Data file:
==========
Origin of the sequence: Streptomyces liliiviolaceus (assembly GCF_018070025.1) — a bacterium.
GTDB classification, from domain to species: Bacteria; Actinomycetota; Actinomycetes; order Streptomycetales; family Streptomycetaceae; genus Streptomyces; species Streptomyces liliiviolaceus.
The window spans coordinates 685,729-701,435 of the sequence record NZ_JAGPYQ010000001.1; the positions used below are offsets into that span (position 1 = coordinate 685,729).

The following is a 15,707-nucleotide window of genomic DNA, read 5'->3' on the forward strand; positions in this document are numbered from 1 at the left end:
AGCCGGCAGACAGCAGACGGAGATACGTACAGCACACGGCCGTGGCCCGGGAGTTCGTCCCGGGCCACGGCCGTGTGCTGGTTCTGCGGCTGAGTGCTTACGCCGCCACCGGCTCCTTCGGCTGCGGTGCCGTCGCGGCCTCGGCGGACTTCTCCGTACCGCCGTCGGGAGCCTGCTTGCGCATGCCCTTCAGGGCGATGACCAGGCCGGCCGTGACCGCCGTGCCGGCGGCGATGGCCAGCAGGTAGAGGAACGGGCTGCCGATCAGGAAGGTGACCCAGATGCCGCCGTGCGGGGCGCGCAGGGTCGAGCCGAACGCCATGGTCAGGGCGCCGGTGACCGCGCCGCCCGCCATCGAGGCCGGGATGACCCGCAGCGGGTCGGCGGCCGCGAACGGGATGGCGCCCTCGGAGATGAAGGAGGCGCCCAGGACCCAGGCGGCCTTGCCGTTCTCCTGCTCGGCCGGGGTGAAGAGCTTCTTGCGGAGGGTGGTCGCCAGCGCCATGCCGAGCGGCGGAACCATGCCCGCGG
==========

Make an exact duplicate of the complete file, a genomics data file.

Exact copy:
Origin of the sequence: Streptomyces liliiviolaceus (assembly GCF_018070025.1) — a bacterium.
GTDB classification, from domain to species: Bacteria; Actinomycetota; Actinomycetes; order Streptomycetales; family Streptomycetaceae; genus Streptomyces; species Streptomyces liliiviolaceus.
The window spans coordinates 685,729-701,435 of the sequence record NZ_JAGPYQ010000001.1; the positions used below are offsets into that span (position 1 = coordinate 685,729).

The following is a 15,707-nucleotide window of genomic DNA, read 5'->3' on the forward strand; positions in this document are numbered from 1 at the left end:
AGCCGGCAGACAGCAGACGGAGATACGTACAGCACACGGCCGTGGCCCGGGAGTTCGTCCCGGGCCACGGCCGTGTGCTGGTTCTGCGGCTGAGTGCTTACGCCGCCACCGGCTCCTTCGGCTGCGGTGCCGTCGCGGCCTCGGCGGACTTCTCCGTACCGCCGTCGGGAGCCTGCTTGCGCATGCCCTTCAGGGCGATGACCAGGCCGGCCGTGACCGCCGTGCCGGCGGCGATGGCCAGCAGGTAGAGGAACGGGCTGCCGATCAGGAAGGTGACCCAGATGCCGCCGTGCGGGGCGCGCAGGGTCGAGCCGAACGCCATGGTCAGGGCGCCGGTGACCGCGCCGCCCGCCATCGAGGCCGGGATGACCCGCAGCGGGTCGGCGGCCGCGAACGGGATGGCGCCCTCGGAGATGAAGGAGGCGCCCAGGACCCAGGCGGCCTTGCCGTTCTCCTGCTCGGCCGGGGTGAAGAGCTTCTTGCGGAGGGTGGTCGCCAGCGCCATGCCGAGCGGCGGAACCATGCCCGCGG